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Representatives from Diocese attend Papua New Guinea Partners’ Meeting

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As many in the Diocese will be aware, we have a strong link with the Anglican Province of Papua New Guinea (PNG) going back to 1946 when the Revd David Hand went there as a missionary. In 1950 he became the youngest bishop in the Anglican Communion at the age of 32. He became the first Archbishop of PNG after taking it out of the Province of Queensland, Australia, in 1977. He grew up in the parish of Tatterford, Norfolk where his father was vicar and where he was educated at Gresham’s School, Holt. He died in Port Moresby, PNG, in 2006 but is buried in the grounds of Popondetta Cathedral, PNG, just a few miles from Newton Theological College (NTC), where the biennial Partners’ Meeting took place from 30 August to 1 September this year; I was privileged to represent Norwich Diocese at the meeting.

The Partners’ Meeting had representatives from the Anglican churches in Australia, New Zealand, and the UK, including the Anglican Primate of Australia, Archbishop Geoffrey Smith, the Bishop of Waiapu, Andrew Hedges, Bishop Jonathan Meyrick, former Bishop of Lynn and now Chair of the Papua New Guinea Church Partnership (PNGCP) and Bishop Peter Ramsden, former Bishop of Port Moresby, PNG. The Bishop of New Guinea Islands, Reginald Makele, and the Bishop of Popondetta, Lindsley Ihove, were also present, along with the host for the event, NTC principal and former Archbishop of Adelaide, Jeffrey Driver. The Bishop of Aipo Rongo, Nathan Ingen, was unable to join us as his wife, Jessicah, is recovering from injuries sustained in a recent road accident.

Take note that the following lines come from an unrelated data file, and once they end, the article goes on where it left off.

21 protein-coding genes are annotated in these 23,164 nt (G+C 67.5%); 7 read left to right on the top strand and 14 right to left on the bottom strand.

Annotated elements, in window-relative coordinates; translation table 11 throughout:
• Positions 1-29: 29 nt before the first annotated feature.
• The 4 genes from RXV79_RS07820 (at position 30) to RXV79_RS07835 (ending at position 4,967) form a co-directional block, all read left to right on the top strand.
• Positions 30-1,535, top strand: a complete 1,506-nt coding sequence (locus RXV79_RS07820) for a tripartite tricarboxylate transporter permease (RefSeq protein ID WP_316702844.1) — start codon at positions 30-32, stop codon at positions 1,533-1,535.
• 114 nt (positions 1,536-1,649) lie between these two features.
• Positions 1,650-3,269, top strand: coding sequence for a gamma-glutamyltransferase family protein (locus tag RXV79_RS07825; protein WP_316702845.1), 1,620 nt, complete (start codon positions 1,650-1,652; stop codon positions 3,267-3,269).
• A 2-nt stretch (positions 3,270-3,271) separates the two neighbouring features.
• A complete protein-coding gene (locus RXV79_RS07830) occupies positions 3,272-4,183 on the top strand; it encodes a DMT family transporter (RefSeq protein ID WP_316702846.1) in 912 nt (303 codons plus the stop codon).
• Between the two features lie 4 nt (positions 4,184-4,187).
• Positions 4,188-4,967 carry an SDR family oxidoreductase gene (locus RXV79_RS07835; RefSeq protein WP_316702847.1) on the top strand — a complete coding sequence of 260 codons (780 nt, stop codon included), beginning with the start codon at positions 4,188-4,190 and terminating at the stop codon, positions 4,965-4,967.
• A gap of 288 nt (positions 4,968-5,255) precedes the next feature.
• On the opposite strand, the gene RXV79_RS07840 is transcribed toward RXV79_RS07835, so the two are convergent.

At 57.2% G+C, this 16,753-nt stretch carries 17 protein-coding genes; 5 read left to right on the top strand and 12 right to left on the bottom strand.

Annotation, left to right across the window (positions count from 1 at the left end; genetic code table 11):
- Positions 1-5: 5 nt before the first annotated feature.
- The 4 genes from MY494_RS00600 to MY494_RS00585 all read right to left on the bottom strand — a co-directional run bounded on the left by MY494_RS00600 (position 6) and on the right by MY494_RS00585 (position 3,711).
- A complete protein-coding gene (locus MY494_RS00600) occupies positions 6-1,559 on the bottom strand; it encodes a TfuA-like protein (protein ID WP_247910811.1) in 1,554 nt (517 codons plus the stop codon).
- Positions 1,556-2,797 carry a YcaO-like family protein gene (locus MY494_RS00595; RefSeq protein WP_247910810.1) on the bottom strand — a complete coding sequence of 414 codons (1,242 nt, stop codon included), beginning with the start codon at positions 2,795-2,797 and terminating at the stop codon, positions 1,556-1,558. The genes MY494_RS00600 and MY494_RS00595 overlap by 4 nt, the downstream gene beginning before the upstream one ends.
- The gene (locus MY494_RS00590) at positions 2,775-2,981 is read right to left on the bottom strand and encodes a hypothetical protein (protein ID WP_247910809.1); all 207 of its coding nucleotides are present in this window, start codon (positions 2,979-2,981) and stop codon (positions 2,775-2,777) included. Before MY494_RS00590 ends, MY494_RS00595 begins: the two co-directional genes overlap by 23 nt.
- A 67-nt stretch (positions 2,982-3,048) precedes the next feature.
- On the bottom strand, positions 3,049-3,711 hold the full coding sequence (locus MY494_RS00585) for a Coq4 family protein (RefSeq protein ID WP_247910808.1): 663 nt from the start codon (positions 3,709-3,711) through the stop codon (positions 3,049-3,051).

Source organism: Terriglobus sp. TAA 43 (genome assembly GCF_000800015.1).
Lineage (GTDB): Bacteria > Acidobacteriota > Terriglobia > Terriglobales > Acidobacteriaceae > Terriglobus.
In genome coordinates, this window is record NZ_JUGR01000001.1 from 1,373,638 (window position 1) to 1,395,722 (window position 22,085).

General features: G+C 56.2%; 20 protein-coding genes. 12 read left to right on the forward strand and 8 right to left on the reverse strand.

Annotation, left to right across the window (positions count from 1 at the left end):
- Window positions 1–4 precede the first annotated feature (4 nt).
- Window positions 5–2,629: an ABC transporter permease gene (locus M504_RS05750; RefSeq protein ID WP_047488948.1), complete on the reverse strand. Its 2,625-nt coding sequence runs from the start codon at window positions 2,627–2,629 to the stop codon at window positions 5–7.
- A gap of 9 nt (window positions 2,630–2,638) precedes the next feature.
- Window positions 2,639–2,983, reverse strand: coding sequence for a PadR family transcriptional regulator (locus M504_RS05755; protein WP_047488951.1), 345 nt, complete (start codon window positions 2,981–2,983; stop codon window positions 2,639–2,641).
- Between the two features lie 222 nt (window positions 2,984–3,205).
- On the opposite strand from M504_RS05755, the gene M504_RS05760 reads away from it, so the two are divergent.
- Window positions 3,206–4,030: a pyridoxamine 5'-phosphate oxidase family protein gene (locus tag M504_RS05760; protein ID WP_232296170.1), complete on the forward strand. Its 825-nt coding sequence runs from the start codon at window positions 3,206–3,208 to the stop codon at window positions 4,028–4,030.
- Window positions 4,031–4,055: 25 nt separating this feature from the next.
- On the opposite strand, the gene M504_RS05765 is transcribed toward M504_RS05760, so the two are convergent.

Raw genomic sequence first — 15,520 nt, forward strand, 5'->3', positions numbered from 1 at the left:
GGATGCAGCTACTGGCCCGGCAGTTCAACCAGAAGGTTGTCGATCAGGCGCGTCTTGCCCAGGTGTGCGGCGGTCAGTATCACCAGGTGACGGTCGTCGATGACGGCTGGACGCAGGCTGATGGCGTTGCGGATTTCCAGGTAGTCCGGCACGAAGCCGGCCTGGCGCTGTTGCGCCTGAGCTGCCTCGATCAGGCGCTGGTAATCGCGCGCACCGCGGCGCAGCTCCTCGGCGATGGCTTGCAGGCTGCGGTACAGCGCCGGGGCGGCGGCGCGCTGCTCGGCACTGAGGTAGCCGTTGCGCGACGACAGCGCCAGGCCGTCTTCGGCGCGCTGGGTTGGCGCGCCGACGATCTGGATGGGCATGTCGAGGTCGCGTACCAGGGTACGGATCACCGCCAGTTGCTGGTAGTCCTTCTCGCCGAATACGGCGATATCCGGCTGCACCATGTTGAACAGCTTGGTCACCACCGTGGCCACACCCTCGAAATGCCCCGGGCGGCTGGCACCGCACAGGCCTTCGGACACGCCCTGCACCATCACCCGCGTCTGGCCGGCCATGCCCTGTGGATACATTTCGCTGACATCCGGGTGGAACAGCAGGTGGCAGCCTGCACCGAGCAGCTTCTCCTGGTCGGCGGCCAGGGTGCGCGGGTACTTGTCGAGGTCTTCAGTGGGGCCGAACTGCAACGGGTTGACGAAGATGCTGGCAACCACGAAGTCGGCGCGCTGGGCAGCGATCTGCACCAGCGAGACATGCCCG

NTC principal, Archbishop Jeffrey Driver also gave a detailed presentation on ambitious plans to expand educational provision on the site to include nurse and teacher training that would transform the college into an institute of higher education. I presented on the work of the Norwich-PNG Link Group, the visits to and from PNG it has organised and the last six Diocesan Lent Appeals that have raised tens of thousands of pounds for the province.

We were also privileged to attend a eucharistic service on the site of the martyrdom of two of the PNG Anglican Martyrs, Sister May Hayman and Miss Mavis Parkinson, on the anniversary of their deaths, 2nd September, as well as the moving and spectacular Martyrs’ Day service at Martyrs’ School.

These photographs show: bishops Jonathan and Lindsley at the martyrdom site; students at Martyrs’ School for the Martyrs’ Day service; and a traditional PNG welcome.


The Lent Appeal for 2024 will focus on a project in Papua New Guinea. If you would like the Revd Phil Charlesworth or one of the team to speak or attend a lent lunch or event you can contact him here.